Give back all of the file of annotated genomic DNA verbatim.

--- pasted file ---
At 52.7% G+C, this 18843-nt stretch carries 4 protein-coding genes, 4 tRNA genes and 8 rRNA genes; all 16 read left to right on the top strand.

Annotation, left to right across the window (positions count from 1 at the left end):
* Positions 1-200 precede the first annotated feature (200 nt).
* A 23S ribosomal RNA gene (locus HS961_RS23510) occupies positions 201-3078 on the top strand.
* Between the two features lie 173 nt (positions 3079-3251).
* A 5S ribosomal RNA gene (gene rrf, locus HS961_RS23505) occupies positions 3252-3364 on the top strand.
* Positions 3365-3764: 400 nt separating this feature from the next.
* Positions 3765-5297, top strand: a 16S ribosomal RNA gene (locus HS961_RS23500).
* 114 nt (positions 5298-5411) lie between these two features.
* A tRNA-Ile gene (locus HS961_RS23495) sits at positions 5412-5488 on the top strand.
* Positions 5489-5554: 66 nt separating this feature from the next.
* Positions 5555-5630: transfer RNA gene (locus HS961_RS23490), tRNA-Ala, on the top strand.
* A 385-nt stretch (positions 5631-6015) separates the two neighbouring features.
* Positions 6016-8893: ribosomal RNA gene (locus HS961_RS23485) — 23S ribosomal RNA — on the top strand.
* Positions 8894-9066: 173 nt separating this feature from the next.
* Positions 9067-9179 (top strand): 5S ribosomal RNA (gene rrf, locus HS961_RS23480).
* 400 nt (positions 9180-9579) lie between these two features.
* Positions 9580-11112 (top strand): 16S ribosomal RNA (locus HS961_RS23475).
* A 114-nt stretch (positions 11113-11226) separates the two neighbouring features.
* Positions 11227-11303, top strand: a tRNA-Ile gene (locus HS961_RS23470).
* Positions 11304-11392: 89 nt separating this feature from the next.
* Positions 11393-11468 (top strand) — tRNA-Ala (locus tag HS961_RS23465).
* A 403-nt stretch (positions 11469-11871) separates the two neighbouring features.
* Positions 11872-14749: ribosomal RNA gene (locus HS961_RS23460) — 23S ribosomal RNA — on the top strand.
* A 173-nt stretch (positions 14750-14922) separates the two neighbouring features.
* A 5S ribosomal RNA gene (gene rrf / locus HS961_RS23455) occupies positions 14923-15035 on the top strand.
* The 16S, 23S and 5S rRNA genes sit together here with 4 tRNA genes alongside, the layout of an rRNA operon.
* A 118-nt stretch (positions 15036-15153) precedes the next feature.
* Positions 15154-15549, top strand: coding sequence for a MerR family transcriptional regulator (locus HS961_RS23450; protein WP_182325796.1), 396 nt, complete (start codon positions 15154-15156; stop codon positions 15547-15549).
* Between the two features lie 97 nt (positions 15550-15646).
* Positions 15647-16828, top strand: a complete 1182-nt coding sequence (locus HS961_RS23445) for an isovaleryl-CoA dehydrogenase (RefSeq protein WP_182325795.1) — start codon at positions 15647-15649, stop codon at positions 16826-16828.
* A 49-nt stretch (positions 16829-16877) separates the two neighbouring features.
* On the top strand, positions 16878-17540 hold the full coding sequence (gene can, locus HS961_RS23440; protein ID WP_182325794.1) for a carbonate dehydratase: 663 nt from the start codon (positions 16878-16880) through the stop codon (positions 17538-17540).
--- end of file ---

At 52.7% G+C, this 18843-nt stretch carries 4 protein-coding genes, 4 tRNA genes and 8 rRNA genes; all 16 read left to right on the top strand.

Annotation, left to right across the window (positions count from 1 at the left end):
* Positions 1-200 precede the first annotated feature (200 nt).
* A 23S ribosomal RNA gene (locus HS961_RS23510) occupies positions 201-3078 on the top strand.
* Between the two features lie 173 nt (positions 3079-3251).
* A 5S ribosomal RNA gene (gene rrf, locus HS961_RS23505) occupies positions 3252-3364 on the top strand.
* Positions 3365-3764: 400 nt separating this feature from the next.
* Positions 3765-5297, top strand: a 16S ribosomal RNA gene (locus HS961_RS23500).
* 114 nt (positions 5298-5411) lie between these two features.
* A tRNA-Ile gene (locus HS961_RS23495) sits at positions 5412-5488 on the top strand.
* Positions 5489-5554: 66 nt separating this feature from the next.
* Positions 5555-5630: transfer RNA gene (locus HS961_RS23490), tRNA-Ala, on the top strand.
* A 385-nt stretch (positions 5631-6015) separates the two neighbouring features.
* Positions 6016-8893: ribosomal RNA gene (locus HS961_RS23485) — 23S ribosomal RNA — on the top strand.
* Positions 8894-9066: 173 nt separating this feature from the next.
* Positions 9067-9179 (top strand): 5S ribosomal RNA (gene rrf, locus HS961_RS23480).
* 400 nt (positions 9180-9579) lie between these two features.
* Positions 9580-11112 (top strand): 16S ribosomal RNA (locus HS961_RS23475).
* A 114-nt stretch (positions 11113-11226) separates the two neighbouring features.
* Positions 11227-11303, top strand: a tRNA-Ile gene (locus HS961_RS23470).
* Positions 11304-11392: 89 nt separating this feature from the next.
* Positions 11393-11468 (top strand) — tRNA-Ala (locus tag HS961_RS23465).
* A 403-nt stretch (positions 11469-11871) separates the two neighbouring features.
* Positions 11872-14749: ribosomal RNA gene (locus HS961_RS23460) — 23S ribosomal RNA — on the top strand.
* A 173-nt stretch (positions 14750-14922) separates the two neighbouring features.
* A 5S ribosomal RNA gene (gene rrf / locus HS961_RS23455) occupies positions 14923-15035 on the top strand.
* The 16S, 23S and 5S rRNA genes sit together here with 4 tRNA genes alongside, the layout of an rRNA operon.
* A 118-nt stretch (positions 15036-15153) precedes the next feature.
* Positions 15154-15549, top strand: coding sequence for a MerR family transcriptional regulator (locus HS961_RS23450; protein WP_182325796.1), 396 nt, complete (start codon positions 15154-15156; stop codon positions 15547-15549).
* Between the two features lie 97 nt (positions 15550-15646).
* Positions 15647-16828, top strand: a complete 1182-nt coding sequence (locus HS961_RS23445) for an isovaleryl-CoA dehydrogenase (RefSeq protein WP_182325795.1) — start codon at positions 15647-15649, stop codon at positions 16826-16828.
* A 49-nt stretch (positions 16829-16877) separates the two neighbouring features.
* On the top strand, positions 16878-17540 hold the full coding sequence (gene can, locus HS961_RS23440; protein ID WP_182325794.1) for a carbonate dehydratase: 663 nt from the start codon (positions 16878-16880) through the stop codon (positions 17538-17540).